Small Cell Carcinoma of the Renal Pelvis and Ureter: Clinicopathologic and Immunohistochemical Features
R Miller, SM Lele, S Holmang, S Johansson. University of Nebraska Medical Center, Omaha, NE; Sahlgrenska University Hospital, Goteborg, Sweden
Background: Small cell carcinoma (SCC) arising in the renal pelvis and ureter is rare, with only case reports published in the literature. These tumors may be difficult to identify especially when mixed with a high-grade urothelial carcinoma. Further, the immunohistochemical staining pattern of these tumors arising in the renal pelvis and ureter has not been well characterized in the literature. We report the clinicopathologic and immunohistochemical findings in the largest series of such cases to date.
Design: A review of the regional cancer registry identified 10 cases diagnosed as SCC from 858 patients with renal pelvic or ureteral cancer from 1971 to 1998. The original slides, demographic data, treatment, and clinical outcome were reviewed. The original blocks were recut and stained with hematoxylin and eosin and immunostained for AE1/AE3, CK7, CK20, CD56, synaptophysin, chromogranin and TTF1 using commercially available antibodies. The cases were reclassified using previously published morphologic criteria and the immunostaining pattern of each histologic subtype was assessed semi-quantitatively.
Results: On review of the 10 cases, 5 were pure SCC and 2 had a mixed pattern [urothelial carcinoma (UC) and SCC]. The others were reclassified based on histologic features as poorly differentiated squamous carcinoma (2) and high-grade UC (1) . The 7 SCCs (pure and mixed) had an age range of 50 to 80 years (median: 67 years) with a female:male ratio of 2.5:1. The pathologic stages were IV (6/7) and III (1/7). None of the cases received neoadjuvant therapy. Of the 7 cases, 6 died of disease (median survival: 8 months) and one patient died of unrelated causes. The SCC cases (pure and SCC foci in mixed tumors) revealed positive staining as follows: AE1/AE3 (7/7), CK7 (1/7), CD56 (7/7), synaptophysin (6/7), chromogranin (4/7) and TTF-1 (5/7). Negative staining was noted for CK20 (7/7). In the mixed tumors, foci of non-SCC were positive for CD56 (2/2), focally and weakly positive for chromogranin (1/2), and negative for synaptophysin (0/2) and TTF-1 (0/2). The pure non-SCC were negative for all neuroendocrine markers.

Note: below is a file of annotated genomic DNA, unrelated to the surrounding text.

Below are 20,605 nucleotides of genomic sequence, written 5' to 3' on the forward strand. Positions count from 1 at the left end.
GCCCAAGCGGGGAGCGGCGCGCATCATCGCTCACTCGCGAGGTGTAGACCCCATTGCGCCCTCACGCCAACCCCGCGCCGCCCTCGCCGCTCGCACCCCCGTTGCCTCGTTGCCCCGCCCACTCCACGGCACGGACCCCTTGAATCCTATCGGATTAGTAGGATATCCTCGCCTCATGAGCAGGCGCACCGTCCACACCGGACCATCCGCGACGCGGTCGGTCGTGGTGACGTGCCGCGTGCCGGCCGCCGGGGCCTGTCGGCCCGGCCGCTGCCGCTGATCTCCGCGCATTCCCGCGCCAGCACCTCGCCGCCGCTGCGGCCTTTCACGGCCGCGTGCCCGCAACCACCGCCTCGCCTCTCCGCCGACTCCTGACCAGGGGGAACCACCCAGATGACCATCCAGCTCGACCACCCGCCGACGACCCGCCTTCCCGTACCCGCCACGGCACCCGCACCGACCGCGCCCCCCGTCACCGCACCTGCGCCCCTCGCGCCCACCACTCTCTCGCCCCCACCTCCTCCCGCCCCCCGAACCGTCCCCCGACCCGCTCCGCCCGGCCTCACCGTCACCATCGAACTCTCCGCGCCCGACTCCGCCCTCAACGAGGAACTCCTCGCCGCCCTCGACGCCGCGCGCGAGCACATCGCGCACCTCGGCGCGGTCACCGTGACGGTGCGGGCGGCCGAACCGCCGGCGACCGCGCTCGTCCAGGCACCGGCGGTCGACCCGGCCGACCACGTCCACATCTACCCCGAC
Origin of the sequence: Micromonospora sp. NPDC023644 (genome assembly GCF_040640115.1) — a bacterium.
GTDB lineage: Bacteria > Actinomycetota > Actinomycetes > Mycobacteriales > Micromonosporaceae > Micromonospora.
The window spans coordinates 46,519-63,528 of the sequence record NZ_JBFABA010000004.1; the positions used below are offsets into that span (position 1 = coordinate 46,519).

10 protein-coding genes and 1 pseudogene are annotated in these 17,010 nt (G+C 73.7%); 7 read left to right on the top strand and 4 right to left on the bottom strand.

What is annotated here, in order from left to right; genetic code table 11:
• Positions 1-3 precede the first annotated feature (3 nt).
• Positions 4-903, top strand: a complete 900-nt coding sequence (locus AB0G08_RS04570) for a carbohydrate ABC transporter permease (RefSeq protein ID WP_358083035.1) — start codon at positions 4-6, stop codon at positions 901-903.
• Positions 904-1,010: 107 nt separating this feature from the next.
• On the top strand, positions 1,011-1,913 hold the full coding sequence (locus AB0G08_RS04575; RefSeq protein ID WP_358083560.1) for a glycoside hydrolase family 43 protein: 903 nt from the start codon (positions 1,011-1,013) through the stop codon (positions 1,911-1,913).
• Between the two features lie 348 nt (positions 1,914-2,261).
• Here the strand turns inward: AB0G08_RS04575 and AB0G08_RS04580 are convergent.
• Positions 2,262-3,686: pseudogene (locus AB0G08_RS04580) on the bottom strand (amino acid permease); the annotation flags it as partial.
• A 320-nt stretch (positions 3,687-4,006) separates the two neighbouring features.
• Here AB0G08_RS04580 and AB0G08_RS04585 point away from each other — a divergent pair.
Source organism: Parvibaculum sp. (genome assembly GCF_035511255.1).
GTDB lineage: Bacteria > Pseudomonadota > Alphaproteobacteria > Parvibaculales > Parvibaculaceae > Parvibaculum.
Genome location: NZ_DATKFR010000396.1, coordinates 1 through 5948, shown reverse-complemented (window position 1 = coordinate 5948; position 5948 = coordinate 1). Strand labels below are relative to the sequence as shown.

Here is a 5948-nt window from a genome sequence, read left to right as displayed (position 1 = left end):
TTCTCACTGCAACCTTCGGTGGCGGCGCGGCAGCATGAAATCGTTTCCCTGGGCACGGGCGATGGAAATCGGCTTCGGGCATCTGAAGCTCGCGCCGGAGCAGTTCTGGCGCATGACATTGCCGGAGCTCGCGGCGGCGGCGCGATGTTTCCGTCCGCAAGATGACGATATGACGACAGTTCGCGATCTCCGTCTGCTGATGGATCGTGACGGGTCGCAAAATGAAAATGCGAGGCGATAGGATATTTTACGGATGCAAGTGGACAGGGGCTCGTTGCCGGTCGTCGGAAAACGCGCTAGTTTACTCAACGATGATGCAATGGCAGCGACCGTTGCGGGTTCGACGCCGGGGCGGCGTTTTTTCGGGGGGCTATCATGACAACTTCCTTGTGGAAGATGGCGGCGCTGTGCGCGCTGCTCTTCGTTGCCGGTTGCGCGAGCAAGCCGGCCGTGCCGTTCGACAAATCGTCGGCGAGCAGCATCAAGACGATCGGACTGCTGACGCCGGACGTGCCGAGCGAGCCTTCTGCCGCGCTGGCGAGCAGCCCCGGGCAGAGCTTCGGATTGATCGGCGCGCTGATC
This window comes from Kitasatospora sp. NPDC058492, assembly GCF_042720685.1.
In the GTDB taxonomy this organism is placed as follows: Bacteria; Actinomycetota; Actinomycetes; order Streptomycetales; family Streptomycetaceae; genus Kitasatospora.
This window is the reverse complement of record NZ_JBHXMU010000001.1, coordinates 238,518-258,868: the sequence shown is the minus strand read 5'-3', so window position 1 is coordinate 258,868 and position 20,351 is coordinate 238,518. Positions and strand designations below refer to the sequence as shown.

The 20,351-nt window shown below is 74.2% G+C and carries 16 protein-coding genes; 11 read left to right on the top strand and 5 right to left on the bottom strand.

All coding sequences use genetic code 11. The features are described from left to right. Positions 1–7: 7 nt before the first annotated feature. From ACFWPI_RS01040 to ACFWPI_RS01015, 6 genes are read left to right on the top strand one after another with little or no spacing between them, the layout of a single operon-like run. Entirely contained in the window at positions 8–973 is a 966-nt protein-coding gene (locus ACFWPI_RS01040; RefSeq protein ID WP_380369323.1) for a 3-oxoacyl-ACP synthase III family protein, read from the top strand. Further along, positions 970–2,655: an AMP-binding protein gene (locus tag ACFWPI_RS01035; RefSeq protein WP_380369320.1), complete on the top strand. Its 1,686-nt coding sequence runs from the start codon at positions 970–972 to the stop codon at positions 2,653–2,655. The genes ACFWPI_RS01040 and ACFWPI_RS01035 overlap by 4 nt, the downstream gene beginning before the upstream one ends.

Conclusions: SCC of the renal pelvis and ureter usually presents at an advanced stage and is clinically aggressive with poor survival. It appears to be twice as common in females than in males. Immunostaining, especially for CD56, synaptophysin, TTF-1, CK7 and CK20, may help in distinguishing these tumors from their mimics.
Category: Genitourinary (including renal tumors)
Monday, March 9, 2009 9:30 AM
Poster Session I Stowell-Orbison/Autopsy Award # 131, Monday Morning